With Lantus and this fast acting NovoLog insulin I bring it down even
further to more acceptable levels.
This NovoLog stuff can hit you like a sledge hammer if you deviate
even slightly from the dosage Rx by yer doctor +/- .
And even then it can be tricky.
There is undoubtedly some trial and error to this stuff.
But the bottom line is it works.
Although NovoLog gives me explosive gas which hasn't made me
to popular with my wife and co-workers.
Posted 22 September 2013 - 12:09 PM
.....This NovoLog stuff can hit you like a sledge hammer if you deviate
even slightly from the dosage Rx by yer doctor +/- ......
I'm certain that when we begin insulin therapy we try to adhere to the regimen prescribed by our doctors. However, over time and with experience most people will probably learn to successfully self-adjust their insulin intake - it's known as "diabetes self-management". For more information on this read either or both of these wonderful reference books: Think Like a Pancreas by Gary Scheiner and/or Using Insulin by John Walsh.
In my own case, following the doctor's orders led to several weeks of high highs followed by very uncomfortable excursions into the 30s and 20s. Once I dumped that protocol in favor of following the testing recommendations in Scheiner's and Walsh's books and establishing my correct basal profile, and what my I:C ratio and correction factors are, my blood sugar returned to more stable behavior. Insulin needs are very individualized and can change over time, so learning how to test and modify doses is really the key to success.
Posted 23 September 2013 - 11:29 AM
It is not how low you go but how fast you get there.
Dropping quickly usually feels a lot worse and I usually have no trouble catching those. Slowly dropping low can get me into a lot of trouble. I think I somehow acclimate to the low and just don't feel it, or don't sense the urgency to treat.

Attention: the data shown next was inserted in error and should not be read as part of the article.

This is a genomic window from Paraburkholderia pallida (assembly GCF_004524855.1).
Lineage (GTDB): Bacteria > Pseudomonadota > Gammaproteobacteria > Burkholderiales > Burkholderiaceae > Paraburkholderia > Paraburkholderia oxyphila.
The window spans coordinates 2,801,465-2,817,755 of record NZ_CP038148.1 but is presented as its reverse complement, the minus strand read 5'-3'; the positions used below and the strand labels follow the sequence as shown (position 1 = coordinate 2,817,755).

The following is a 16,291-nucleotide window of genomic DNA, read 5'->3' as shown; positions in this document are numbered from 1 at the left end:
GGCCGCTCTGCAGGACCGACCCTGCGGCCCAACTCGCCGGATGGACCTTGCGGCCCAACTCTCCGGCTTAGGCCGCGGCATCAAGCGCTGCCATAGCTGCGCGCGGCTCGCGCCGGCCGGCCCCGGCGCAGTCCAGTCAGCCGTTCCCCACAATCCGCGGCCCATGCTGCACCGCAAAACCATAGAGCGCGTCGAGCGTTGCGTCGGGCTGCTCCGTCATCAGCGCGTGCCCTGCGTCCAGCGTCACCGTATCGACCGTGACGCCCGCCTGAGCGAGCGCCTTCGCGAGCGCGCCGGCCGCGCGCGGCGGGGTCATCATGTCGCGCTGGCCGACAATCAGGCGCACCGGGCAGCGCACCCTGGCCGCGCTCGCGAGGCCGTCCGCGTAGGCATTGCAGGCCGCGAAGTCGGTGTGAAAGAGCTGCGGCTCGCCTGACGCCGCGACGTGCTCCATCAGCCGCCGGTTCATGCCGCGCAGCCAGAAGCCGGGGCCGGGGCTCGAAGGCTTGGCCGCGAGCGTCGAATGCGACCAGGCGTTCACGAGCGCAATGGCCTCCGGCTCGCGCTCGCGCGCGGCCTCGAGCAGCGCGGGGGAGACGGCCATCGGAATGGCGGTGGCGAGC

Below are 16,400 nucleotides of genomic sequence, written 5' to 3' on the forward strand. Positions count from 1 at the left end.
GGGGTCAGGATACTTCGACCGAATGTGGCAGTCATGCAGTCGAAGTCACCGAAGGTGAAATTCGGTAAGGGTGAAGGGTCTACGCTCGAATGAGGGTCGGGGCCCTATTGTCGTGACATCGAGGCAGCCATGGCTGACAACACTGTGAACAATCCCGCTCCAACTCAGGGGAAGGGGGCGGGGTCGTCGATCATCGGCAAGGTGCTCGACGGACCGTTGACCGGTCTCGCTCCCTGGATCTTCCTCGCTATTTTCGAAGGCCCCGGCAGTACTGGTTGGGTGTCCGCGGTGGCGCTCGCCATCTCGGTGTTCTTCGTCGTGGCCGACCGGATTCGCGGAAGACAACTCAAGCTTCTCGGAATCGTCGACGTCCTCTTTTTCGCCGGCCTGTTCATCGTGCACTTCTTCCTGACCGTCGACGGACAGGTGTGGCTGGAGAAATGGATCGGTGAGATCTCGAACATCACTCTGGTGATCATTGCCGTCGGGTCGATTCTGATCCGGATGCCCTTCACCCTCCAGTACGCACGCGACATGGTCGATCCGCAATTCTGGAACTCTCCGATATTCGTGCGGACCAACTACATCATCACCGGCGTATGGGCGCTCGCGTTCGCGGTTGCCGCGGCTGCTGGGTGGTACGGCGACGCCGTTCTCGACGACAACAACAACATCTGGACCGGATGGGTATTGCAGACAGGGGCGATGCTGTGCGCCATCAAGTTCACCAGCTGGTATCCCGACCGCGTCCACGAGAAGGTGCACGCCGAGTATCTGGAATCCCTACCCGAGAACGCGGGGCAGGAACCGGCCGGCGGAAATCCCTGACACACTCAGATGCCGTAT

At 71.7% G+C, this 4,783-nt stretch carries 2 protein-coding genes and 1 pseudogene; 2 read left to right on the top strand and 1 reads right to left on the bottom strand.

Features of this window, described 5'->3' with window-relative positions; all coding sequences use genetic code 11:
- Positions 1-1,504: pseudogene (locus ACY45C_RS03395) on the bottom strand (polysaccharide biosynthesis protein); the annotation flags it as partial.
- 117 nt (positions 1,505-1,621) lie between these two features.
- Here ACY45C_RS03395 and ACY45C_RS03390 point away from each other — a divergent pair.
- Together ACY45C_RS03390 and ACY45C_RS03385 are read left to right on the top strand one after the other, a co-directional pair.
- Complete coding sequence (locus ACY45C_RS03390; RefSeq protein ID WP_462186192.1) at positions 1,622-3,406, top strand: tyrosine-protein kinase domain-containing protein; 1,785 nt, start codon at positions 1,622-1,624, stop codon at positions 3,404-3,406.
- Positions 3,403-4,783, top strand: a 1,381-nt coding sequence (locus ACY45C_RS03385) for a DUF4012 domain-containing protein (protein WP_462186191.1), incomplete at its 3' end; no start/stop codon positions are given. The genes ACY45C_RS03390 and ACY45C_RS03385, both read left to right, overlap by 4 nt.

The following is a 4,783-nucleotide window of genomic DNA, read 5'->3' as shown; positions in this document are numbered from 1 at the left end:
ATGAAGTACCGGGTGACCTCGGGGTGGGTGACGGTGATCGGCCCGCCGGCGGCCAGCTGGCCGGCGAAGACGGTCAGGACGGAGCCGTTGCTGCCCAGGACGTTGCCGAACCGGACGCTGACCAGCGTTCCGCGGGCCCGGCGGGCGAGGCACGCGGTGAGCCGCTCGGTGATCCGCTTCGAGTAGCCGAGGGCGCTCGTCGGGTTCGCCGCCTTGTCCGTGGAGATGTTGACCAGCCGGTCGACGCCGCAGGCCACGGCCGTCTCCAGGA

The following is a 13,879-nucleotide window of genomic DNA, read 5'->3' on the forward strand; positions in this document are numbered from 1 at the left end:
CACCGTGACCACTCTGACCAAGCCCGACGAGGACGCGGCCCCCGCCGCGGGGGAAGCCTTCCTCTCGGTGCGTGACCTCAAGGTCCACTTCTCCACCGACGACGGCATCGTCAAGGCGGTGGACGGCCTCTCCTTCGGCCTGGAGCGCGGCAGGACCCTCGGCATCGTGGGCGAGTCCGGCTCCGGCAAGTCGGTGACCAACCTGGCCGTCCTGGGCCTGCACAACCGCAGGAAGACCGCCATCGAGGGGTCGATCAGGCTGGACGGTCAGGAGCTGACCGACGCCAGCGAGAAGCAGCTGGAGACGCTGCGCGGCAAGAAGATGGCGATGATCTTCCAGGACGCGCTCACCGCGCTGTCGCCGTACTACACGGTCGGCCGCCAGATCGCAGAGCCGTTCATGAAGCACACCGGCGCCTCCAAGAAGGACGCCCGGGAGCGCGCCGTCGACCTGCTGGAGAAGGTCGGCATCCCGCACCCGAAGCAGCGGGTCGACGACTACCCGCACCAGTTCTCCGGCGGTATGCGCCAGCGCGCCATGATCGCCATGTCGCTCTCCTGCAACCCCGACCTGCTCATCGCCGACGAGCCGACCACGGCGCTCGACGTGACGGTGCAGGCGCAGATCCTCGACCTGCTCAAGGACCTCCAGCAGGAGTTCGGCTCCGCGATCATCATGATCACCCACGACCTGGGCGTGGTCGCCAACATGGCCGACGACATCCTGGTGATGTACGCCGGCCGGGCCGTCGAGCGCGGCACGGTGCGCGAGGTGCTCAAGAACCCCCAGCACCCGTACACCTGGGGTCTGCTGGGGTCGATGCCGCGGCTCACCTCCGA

MM 522 pump since 05/07; CGMS since 11/07
I discovered I scream the same way whether I'm about to be devoured by a great white shark or if a piece of seaweed touches my foot.
Posted 23 September 2013 - 11:47 AM
Hi Tom, I'm thinking I had the opposite of that when I was dx w/my T2...I was sooooo thirsty that morning; by my 11am appt I had drunk 4 or 5 liters of water (since I woke up about 4:30 that day). I remember the NP saying something about my stopping the water at just the right time (when I went in w/my complaint--excessive thirst; I had the idea it might be D; she saw me down about 1/2 a liter (after I'd drunk 1.5 liters while in their waiting room) she had me STOP the water & drink 1 gatorade. Then I had to curtail the drinking but eat normal until bedtime-then FAST for a GT test the next morning, which is where they got the dx for my D...but at the follow up (when I was dx w/T2) she mentioned that my osmolality (if I'm saying that right) was ALMOST askew (but that my following her directions about the gatorade) kept me from going over the deep end.
I'm curious, did the doctor do a finger stick while you were there drinking all that water? I only get to the point of crazy thirst over around 400 and higher, but I'm sure that's different for everyone. BUT, man, if I was a doctor, I would not have let you walk out that door w/o a finger stick.
Currently 44 years old
Omnipod and humalog
LCHF and intermittent fasting (usually one meal/day)
losing weight! 214/128/130ish
Posted 23 September 2013 - 04:41 PM
"In some ways, being a well-controlled diabetic is an ongoing science experiment" Scratch
Diagnosed 4/11 A1C=10.8
6/11 A1C = 7.8
8/11 A1C = 5.7
1/12 A1C = 6.2
5/12 A1C = 5.9 Finally!
8/12 A1C = 6.1 for NO REASON
4/13 A1C = 5.4
7/13 A1C = 5.8
2/14 A1C = 5.8
8/14 A1C = 5.6 Yay! Finally as expected!
LCHF diet. Metformin 500X2, Ramipril 2.5, Magnesium Citrate,
Chromium Picolinate, Milk Thistle.